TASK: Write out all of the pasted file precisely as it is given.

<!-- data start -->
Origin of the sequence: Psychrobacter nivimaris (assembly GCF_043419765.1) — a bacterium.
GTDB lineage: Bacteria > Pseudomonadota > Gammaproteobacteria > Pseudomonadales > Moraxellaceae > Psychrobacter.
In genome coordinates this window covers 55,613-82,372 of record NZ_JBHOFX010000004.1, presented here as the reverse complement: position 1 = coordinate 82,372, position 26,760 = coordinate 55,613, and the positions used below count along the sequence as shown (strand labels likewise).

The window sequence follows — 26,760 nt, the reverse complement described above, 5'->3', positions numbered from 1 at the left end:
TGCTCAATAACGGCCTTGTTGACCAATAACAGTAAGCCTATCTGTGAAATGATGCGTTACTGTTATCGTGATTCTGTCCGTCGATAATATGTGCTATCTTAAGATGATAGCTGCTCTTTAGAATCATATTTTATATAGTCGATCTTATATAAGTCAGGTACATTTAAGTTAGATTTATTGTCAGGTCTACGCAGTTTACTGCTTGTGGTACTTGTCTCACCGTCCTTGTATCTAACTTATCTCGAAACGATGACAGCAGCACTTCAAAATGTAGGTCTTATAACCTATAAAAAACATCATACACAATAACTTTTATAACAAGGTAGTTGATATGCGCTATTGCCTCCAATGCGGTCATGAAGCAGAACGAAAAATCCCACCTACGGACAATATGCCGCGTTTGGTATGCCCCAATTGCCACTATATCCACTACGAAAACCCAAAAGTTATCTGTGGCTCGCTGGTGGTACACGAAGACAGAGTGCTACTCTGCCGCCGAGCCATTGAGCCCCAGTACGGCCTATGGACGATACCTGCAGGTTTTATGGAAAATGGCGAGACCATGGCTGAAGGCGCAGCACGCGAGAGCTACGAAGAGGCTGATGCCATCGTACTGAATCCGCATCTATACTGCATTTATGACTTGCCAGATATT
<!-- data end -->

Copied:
Origin of the sequence: Psychrobacter nivimaris (assembly GCF_043419765.1) — a bacterium.
GTDB lineage: Bacteria > Pseudomonadota > Gammaproteobacteria > Pseudomonadales > Moraxellaceae > Psychrobacter.
In genome coordinates this window covers 55,613-82,372 of record NZ_JBHOFX010000004.1, presented here as the reverse complement: position 1 = coordinate 82,372, position 26,760 = coordinate 55,613, and the positions used below count along the sequence as shown (strand labels likewise).

The window sequence follows — 26,760 nt, the reverse complement described above, 5'->3', positions numbered from 1 at the left end:
TGCTCAATAACGGCCTTGTTGACCAATAACAGTAAGCCTATCTGTGAAATGATGCGTTACTGTTATCGTGATTCTGTCCGTCGATAATATGTGCTATCTTAAGATGATAGCTGCTCTTTAGAATCATATTTTATATAGTCGATCTTATATAAGTCAGGTACATTTAAGTTAGATTTATTGTCAGGTCTACGCAGTTTACTGCTTGTGGTACTTGTCTCACCGTCCTTGTATCTAACTTATCTCGAAACGATGACAGCAGCACTTCAAAATGTAGGTCTTATAACCTATAAAAAACATCATACACAATAACTTTTATAACAAGGTAGTTGATATGCGCTATTGCCTCCAATGCGGTCATGAAGCAGAACGAAAAATCCCACCTACGGACAATATGCCGCGTTTGGTATGCCCCAATTGCCACTATATCCACTACGAAAACCCAAAAGTTATCTGTGGCTCGCTGGTGGTACACGAAGACAGAGTGCTACTCTGCCGCCGAGCCATTGAGCCCCAGTACGGCCTATGGACGATACCTGCAGGTTTTATGGAAAATGGCGAGACCATGGCTGAAGGCGCAGCACGCGAGAGCTACGAAGAGGCTGATGCCATCGTACTGAATCCGCATCTATACTGCATTTATGACTTGCCAGATATT